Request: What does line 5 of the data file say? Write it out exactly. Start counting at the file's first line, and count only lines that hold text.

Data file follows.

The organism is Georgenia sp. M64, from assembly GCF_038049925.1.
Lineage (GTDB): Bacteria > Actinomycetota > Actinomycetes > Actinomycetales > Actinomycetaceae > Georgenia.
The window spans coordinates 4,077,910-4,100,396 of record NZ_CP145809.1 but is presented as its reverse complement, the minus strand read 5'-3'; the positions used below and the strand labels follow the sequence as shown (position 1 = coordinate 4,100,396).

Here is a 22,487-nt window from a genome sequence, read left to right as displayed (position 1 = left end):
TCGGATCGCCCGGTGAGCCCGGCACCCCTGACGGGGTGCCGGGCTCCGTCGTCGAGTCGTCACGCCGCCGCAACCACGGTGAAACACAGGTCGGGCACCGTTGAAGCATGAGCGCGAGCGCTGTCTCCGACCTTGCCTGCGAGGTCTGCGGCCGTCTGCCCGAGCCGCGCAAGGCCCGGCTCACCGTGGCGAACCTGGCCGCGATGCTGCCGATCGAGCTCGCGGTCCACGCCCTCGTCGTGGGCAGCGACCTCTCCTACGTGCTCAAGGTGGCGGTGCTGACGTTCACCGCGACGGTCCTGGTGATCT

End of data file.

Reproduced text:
TCGGATCGCCCGGTGAGCCCGGCACCCCTGACGGGGTGCCGGGCTCCGTCGTCGAGTCGTCACGCCGCCGCAACCACGGTGAAACACAGGTCGGGCACCGTTGAAGCATGAGCGCGAGCGCTGTCTCCGACCTTGCCTGCGAGGTCTGCGGCCGTCTGCCCGAGCCGCGCAAGGCCCGGCTCACCGTGGCGAACCTGGCCGCGATGCTGCCGATCGAGCTCGCGGTCCACGCCCTCGTCGTGGGCAGCGACCTCTCCTACGTGCTCAAGGTGGCGGTGCTGACGTTCACCGCGACGGTCCTGGTGATCT